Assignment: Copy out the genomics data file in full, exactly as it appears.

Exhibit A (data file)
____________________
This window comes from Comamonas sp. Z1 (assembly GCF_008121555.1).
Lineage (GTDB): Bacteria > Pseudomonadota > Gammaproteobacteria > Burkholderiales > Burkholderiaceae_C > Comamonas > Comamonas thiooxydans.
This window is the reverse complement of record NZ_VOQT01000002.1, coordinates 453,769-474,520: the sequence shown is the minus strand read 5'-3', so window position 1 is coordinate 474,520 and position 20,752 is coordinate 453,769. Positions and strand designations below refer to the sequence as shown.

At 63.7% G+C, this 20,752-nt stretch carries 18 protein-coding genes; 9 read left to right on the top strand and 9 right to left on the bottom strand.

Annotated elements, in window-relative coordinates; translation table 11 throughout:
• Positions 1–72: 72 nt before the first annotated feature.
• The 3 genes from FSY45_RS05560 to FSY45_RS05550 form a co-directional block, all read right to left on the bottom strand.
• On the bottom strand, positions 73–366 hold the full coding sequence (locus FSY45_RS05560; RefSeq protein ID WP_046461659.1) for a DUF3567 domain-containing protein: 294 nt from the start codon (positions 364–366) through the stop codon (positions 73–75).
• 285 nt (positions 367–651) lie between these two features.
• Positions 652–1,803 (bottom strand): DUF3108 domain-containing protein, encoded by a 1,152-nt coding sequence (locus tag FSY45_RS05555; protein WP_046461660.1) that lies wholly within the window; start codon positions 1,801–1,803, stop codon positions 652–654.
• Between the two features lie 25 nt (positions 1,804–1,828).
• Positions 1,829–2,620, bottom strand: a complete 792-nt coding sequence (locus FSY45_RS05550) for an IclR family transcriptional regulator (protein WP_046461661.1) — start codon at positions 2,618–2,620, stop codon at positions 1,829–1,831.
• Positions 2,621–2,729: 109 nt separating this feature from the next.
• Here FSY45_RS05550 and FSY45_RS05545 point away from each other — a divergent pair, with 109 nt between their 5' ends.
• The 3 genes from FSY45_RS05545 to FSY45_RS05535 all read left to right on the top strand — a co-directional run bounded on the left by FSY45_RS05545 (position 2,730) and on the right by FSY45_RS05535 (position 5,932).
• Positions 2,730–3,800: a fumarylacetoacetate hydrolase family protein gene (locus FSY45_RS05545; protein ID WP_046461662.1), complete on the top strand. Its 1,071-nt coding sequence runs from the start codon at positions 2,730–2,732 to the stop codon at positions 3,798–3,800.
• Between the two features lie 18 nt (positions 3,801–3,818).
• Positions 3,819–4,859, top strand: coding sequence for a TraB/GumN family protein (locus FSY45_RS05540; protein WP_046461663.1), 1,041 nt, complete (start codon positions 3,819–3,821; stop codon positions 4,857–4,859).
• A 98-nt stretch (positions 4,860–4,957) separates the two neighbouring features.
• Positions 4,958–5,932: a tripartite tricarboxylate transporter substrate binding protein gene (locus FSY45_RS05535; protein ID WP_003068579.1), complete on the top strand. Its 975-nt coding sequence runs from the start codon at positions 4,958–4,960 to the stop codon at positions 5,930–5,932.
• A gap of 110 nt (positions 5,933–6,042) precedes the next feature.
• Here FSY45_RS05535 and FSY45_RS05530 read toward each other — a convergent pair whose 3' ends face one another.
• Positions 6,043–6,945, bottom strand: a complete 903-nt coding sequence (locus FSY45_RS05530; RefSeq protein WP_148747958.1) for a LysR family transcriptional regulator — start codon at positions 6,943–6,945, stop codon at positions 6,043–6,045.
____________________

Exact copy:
This window comes from Comamonas sp. Z1 (assembly GCF_008121555.1).
Lineage (GTDB): Bacteria > Pseudomonadota > Gammaproteobacteria > Burkholderiales > Burkholderiaceae_C > Comamonas > Comamonas thiooxydans.
This window is the reverse complement of record NZ_VOQT01000002.1, coordinates 453,769-474,520: the sequence shown is the minus strand read 5'-3', so window position 1 is coordinate 474,520 and position 20,752 is coordinate 453,769. Positions and strand designations below refer to the sequence as shown.

At 63.7% G+C, this 20,752-nt stretch carries 18 protein-coding genes; 9 read left to right on the top strand and 9 right to left on the bottom strand.

Annotated elements, in window-relative coordinates; translation table 11 throughout:
• Positions 1–72: 72 nt before the first annotated feature.
• The 3 genes from FSY45_RS05560 to FSY45_RS05550 form a co-directional block, all read right to left on the bottom strand.
• On the bottom strand, positions 73–366 hold the full coding sequence (locus FSY45_RS05560; RefSeq protein ID WP_046461659.1) for a DUF3567 domain-containing protein: 294 nt from the start codon (positions 364–366) through the stop codon (positions 73–75).
• 285 nt (positions 367–651) lie between these two features.
• Positions 652–1,803 (bottom strand): DUF3108 domain-containing protein, encoded by a 1,152-nt coding sequence (locus tag FSY45_RS05555; protein WP_046461660.1) that lies wholly within the window; start codon positions 1,801–1,803, stop codon positions 652–654.
• Between the two features lie 25 nt (positions 1,804–1,828).
• Positions 1,829–2,620, bottom strand: a complete 792-nt coding sequence (locus FSY45_RS05550) for an IclR family transcriptional regulator (protein WP_046461661.1) — start codon at positions 2,618–2,620, stop codon at positions 1,829–1,831.
• Positions 2,621–2,729: 109 nt separating this feature from the next.
• Here FSY45_RS05550 and FSY45_RS05545 point away from each other — a divergent pair, with 109 nt between their 5' ends.
• The 3 genes from FSY45_RS05545 to FSY45_RS05535 all read left to right on the top strand — a co-directional run bounded on the left by FSY45_RS05545 (position 2,730) and on the right by FSY45_RS05535 (position 5,932).
• Positions 2,730–3,800: a fumarylacetoacetate hydrolase family protein gene (locus FSY45_RS05545; protein ID WP_046461662.1), complete on the top strand. Its 1,071-nt coding sequence runs from the start codon at positions 2,730–2,732 to the stop codon at positions 3,798–3,800.
• Between the two features lie 18 nt (positions 3,801–3,818).
• Positions 3,819–4,859, top strand: coding sequence for a TraB/GumN family protein (locus FSY45_RS05540; protein WP_046461663.1), 1,041 nt, complete (start codon positions 3,819–3,821; stop codon positions 4,857–4,859).
• A 98-nt stretch (positions 4,860–4,957) separates the two neighbouring features.
• Positions 4,958–5,932: a tripartite tricarboxylate transporter substrate binding protein gene (locus FSY45_RS05535; protein ID WP_003068579.1), complete on the top strand. Its 975-nt coding sequence runs from the start codon at positions 4,958–4,960 to the stop codon at positions 5,930–5,932.
• A gap of 110 nt (positions 5,933–6,042) precedes the next feature.
• Here FSY45_RS05535 and FSY45_RS05530 read toward each other — a convergent pair whose 3' ends face one another.
• Positions 6,043–6,945, bottom strand: a complete 903-nt coding sequence (locus FSY45_RS05530; RefSeq protein WP_148747958.1) for a LysR family transcriptional regulator — start codon at positions 6,943–6,945, stop codon at positions 6,043–6,045.